Warm Water Cove
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Warm Water Cove

WARM WATER COVE is a 1.85 acre public park located in the Central Waterfront where 24th St meets the water. The park has picnic tables, a small walking trail and spectacular views of the bay. Despite its isolation and adjacency to several industries, Warm Water Cove Park has the potential to become a vibrant public space along the waterfront.

The former power plant to the north of the park was shut down in 2011 and awaits remediation. GreenTrustSF, a neighborhood non-profit, stewards the park running clean up and gardening days throughout the year. Proposals for the site include adaptively reusing the historic warehouses to the north of the park, the creation of a public plaza and a BMX park. For a more detailed vision of its potential future, see Mike Ernst’s 2007 report: Envisioning Warm Water Cove


The area around Warm Water Cove developed during the industrialization of the waterfront in the 19th century. Claus Spreckels, a prominent industrialist with sugar and railroad enterprises, purchased a site along the south shore of what was then Potrero Point in 1881 and began construction of the California Sugar Refinery, later named the Western Sugar Refinery. It was one of the top five employers in the Dogpatch until the early 1950s, employing 1,000 workers at its peak.[1] The buildings to the north of the cove are warehouses from the Spreckles refinery still standing today. See FoundSF.org and Pier70sf.org for a fuller account of the of the legacy of Spreckles in San Francisco.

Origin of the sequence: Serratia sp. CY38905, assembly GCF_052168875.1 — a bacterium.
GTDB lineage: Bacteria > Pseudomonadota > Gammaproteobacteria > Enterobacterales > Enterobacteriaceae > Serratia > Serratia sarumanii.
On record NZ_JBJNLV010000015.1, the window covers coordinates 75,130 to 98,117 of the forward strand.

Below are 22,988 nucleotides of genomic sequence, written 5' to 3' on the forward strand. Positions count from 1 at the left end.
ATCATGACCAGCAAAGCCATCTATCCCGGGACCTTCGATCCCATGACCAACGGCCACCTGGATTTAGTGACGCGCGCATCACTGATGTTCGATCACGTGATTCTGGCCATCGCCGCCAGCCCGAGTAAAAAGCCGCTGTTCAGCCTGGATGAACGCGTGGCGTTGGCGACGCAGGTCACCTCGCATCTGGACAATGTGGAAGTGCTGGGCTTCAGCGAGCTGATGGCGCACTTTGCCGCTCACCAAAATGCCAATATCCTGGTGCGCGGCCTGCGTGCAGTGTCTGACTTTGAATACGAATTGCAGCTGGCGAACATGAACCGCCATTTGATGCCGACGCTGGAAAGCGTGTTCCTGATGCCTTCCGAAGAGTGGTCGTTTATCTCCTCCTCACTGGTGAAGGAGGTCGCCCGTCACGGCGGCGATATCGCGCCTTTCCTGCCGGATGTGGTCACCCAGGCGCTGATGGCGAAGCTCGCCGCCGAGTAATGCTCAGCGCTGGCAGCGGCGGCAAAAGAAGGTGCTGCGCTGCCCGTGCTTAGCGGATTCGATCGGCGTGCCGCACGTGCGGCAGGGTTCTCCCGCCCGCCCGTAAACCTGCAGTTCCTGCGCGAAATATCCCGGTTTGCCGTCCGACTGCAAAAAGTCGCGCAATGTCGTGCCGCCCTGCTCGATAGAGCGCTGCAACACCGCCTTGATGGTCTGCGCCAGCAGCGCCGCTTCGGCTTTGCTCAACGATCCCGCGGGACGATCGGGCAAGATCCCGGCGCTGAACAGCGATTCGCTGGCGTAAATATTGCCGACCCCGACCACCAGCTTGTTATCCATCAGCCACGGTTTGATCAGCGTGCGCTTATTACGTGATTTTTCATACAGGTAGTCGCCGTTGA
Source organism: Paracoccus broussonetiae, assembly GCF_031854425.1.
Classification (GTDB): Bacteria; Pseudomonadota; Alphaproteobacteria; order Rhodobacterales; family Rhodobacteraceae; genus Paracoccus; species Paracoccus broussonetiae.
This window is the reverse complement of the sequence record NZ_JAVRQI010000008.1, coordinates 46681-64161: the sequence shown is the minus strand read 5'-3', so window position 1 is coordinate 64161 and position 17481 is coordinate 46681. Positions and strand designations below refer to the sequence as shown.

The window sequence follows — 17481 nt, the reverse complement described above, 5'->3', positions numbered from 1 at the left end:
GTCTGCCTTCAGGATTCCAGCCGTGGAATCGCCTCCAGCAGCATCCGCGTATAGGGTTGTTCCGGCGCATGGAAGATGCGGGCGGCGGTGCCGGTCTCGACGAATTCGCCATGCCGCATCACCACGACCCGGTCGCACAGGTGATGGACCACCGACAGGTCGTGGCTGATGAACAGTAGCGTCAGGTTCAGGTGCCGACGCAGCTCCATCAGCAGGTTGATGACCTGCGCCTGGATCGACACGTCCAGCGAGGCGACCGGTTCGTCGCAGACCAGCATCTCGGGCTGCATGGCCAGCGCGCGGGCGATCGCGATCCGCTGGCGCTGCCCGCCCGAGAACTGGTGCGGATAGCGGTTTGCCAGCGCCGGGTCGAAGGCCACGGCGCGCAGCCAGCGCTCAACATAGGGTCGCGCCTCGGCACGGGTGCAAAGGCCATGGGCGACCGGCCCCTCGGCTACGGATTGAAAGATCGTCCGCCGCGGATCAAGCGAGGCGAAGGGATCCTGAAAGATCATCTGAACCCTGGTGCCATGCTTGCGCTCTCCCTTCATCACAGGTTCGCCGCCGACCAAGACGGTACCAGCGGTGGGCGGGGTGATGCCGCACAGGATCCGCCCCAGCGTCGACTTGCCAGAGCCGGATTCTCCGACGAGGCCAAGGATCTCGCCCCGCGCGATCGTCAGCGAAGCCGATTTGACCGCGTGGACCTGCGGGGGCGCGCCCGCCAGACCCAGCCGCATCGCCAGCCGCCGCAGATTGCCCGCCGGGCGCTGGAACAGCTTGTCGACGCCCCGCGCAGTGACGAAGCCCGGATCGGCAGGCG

Spreckels Sugar Factory
Image: Spreckels' Sugar Factory c. 1890, Bancroft Library, courtesy of FoundSF.org

To the north of the Spreckles refinery, the City Gas Company Works, a forerunner of PG&E, constructed a large power house to supply gas for lighting to the city. This site had been developed previously as a gunpowder manufacturer, taking advantage of what was then a remote site from the populated downtown to the north.[2] This site later became home to the Potrero Power Plant, operated by the Mirant Corporation until 2011 when it was shut down after great pressure from community members and local leaders. To replace the power generated by this plant, a cable runs under the bay and carries power generated in the East Bay in Pittsburg back to San Francisco. The transformer station along Illinois St converts that power for use in the city.

For many years, Warm Water Cove, once known as 'Toxic Tire Beach' was home to an extensive display of graffitti. The graffitti was cleaned up by the city in 2007 in a move that was protested by several local graffitti artists.[3] The Port, SF Department of Public Works and community volunteers pulled out many of the old tires from the tidelands, cleaned the grounds of brush and trash, and repaved the paths. The park is now home to several native plant and wildflower gardens that GreenTrustSF and the Port continue to support with work parties and clean-up days.[4]

  1. Christopher VerPlanck, "Dogpatch Historical Context," http://pier70sf.org/dogpatch/DogHistSig.htm
  2. Ibid.
  3. Jeanne Alexander, "Warm Water Cove Update: A Fascinating Document Explains Why the Graffiti is Still Gone," Winter 2007, http://sfcitizen.com/blog/2010/04/07/warm-water-cove-update-a-fascinating-public-document-explains-why-the-graffiti-is-gone/ and documented in Mike Ernst's "Envisioning Warm Water Cove," 2007
  4. Adapted from "Warm Water Cove" http://bluegreenway.org/parks-sites/
  1. Image: Spreckels' Sugar Factory c. 1890, Bancroft Library from http://foundsf.org/images/c/ca/Spreckels-sugar-factory-beneath-Potrero-Hill.jpg in "Sugar Palace," http://foundsf.org/index.php?title=Sugar_Palace



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